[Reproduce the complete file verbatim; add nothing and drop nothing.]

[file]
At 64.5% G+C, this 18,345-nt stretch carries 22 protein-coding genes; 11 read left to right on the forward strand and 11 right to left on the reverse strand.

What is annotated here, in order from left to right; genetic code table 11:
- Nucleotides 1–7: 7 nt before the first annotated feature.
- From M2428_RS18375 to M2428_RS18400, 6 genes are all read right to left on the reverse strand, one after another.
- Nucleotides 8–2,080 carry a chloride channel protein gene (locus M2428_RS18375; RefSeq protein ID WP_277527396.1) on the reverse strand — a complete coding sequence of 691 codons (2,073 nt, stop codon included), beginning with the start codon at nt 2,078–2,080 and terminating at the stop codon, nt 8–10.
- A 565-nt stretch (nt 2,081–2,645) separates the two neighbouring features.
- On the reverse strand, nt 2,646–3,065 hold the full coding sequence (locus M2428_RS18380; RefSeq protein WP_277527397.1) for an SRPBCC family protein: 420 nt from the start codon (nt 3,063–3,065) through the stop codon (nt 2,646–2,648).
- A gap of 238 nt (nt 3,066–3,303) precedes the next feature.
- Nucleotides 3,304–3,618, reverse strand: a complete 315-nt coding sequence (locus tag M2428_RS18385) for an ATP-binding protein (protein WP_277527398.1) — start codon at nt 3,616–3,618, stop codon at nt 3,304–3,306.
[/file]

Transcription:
At 64.5% G+C, this 18,345-nt stretch carries 22 protein-coding genes; 11 read left to right on the forward strand and 11 right to left on the reverse strand.

What is annotated here, in order from left to right; genetic code table 11:
- Nucleotides 1–7: 7 nt before the first annotated feature.
- From M2428_RS18375 to M2428_RS18400, 6 genes are all read right to left on the reverse strand, one after another.
- Nucleotides 8–2,080 carry a chloride channel protein gene (locus M2428_RS18375; RefSeq protein ID WP_277527396.1) on the reverse strand — a complete coding sequence of 691 codons (2,073 nt, stop codon included), beginning with the start codon at nt 2,078–2,080 and terminating at the stop codon, nt 8–10.
- A 565-nt stretch (nt 2,081–2,645) separates the two neighbouring features.
- On the reverse strand, nt 2,646–3,065 hold the full coding sequence (locus M2428_RS18380; RefSeq protein WP_277527397.1) for an SRPBCC family protein: 420 nt from the start codon (nt 3,063–3,065) through the stop codon (nt 2,646–2,648).
- A gap of 238 nt (nt 3,066–3,303) precedes the next feature.
- Nucleotides 3,304–3,618, reverse strand: a complete 315-nt coding sequence (locus tag M2428_RS18385) for an ATP-binding protein (protein WP_277527398.1) — start codon at nt 3,616–3,618, stop codon at nt 3,304–3,306.